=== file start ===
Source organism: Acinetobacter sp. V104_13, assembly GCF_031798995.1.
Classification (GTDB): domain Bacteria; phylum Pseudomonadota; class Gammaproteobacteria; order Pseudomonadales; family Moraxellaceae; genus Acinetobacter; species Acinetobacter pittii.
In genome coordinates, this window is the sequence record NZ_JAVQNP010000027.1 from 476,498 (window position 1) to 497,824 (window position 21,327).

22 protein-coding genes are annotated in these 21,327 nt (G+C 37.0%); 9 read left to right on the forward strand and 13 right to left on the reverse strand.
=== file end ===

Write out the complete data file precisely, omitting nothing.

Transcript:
Source organism: Acinetobacter sp. V104_13, assembly GCF_031798995.1.
Classification (GTDB): domain Bacteria; phylum Pseudomonadota; class Gammaproteobacteria; order Pseudomonadales; family Moraxellaceae; genus Acinetobacter; species Acinetobacter pittii.
In genome coordinates, this window is the sequence record NZ_JAVQNP010000027.1 from 476,498 (window position 1) to 497,824 (window position 21,327).

22 protein-coding genes are annotated in these 21,327 nt (G+C 37.0%); 9 read left to right on the forward strand and 13 right to left on the reverse strand.